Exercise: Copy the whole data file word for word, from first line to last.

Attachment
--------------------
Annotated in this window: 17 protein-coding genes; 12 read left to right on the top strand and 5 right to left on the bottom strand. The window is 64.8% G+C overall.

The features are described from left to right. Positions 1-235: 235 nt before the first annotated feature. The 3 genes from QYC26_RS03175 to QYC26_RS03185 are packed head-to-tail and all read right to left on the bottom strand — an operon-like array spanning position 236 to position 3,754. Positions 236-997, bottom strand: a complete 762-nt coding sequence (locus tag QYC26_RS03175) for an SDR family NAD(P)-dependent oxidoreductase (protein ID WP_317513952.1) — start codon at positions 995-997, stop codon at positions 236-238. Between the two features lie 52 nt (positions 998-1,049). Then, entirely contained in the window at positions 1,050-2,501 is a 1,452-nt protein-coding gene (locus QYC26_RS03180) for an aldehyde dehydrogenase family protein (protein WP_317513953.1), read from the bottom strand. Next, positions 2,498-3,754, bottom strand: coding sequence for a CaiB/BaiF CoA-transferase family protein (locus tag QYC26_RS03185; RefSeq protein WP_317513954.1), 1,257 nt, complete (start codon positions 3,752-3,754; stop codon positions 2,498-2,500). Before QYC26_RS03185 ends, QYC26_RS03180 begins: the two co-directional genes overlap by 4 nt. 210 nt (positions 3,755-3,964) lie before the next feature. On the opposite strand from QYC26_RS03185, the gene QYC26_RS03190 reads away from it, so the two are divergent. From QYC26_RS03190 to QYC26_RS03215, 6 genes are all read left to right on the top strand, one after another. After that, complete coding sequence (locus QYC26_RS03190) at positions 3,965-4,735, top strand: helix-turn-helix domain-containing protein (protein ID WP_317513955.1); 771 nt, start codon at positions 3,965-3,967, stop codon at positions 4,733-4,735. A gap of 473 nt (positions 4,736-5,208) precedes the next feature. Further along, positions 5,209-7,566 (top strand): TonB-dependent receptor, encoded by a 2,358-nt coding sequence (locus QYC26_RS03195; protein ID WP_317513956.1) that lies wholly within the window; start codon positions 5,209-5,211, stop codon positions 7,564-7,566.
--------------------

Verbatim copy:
Annotated in this window: 17 protein-coding genes; 12 read left to right on the top strand and 5 right to left on the bottom strand. The window is 64.8% G+C overall.

The features are described from left to right. Positions 1-235: 235 nt before the first annotated feature. The 3 genes from QYC26_RS03175 to QYC26_RS03185 are packed head-to-tail and all read right to left on the bottom strand — an operon-like array spanning position 236 to position 3,754. Positions 236-997, bottom strand: a complete 762-nt coding sequence (locus tag QYC26_RS03175) for an SDR family NAD(P)-dependent oxidoreductase (protein ID WP_317513952.1) — start codon at positions 995-997, stop codon at positions 236-238. Between the two features lie 52 nt (positions 998-1,049). Then, entirely contained in the window at positions 1,050-2,501 is a 1,452-nt protein-coding gene (locus QYC26_RS03180) for an aldehyde dehydrogenase family protein (protein WP_317513953.1), read from the bottom strand. Next, positions 2,498-3,754, bottom strand: coding sequence for a CaiB/BaiF CoA-transferase family protein (locus tag QYC26_RS03185; RefSeq protein WP_317513954.1), 1,257 nt, complete (start codon positions 3,752-3,754; stop codon positions 2,498-2,500). Before QYC26_RS03185 ends, QYC26_RS03180 begins: the two co-directional genes overlap by 4 nt. 210 nt (positions 3,755-3,964) lie before the next feature. On the opposite strand from QYC26_RS03185, the gene QYC26_RS03190 reads away from it, so the two are divergent. From QYC26_RS03190 to QYC26_RS03215, 6 genes are all read left to right on the top strand, one after another. After that, complete coding sequence (locus QYC26_RS03190) at positions 3,965-4,735, top strand: helix-turn-helix domain-containing protein (protein ID WP_317513955.1); 771 nt, start codon at positions 3,965-3,967, stop codon at positions 4,733-4,735. A gap of 473 nt (positions 4,736-5,208) precedes the next feature. Further along, positions 5,209-7,566 (top strand): TonB-dependent receptor, encoded by a 2,358-nt coding sequence (locus QYC26_RS03195; protein ID WP_317513956.1) that lies wholly within the window; start codon positions 5,209-5,211, stop codon positions 7,564-7,566.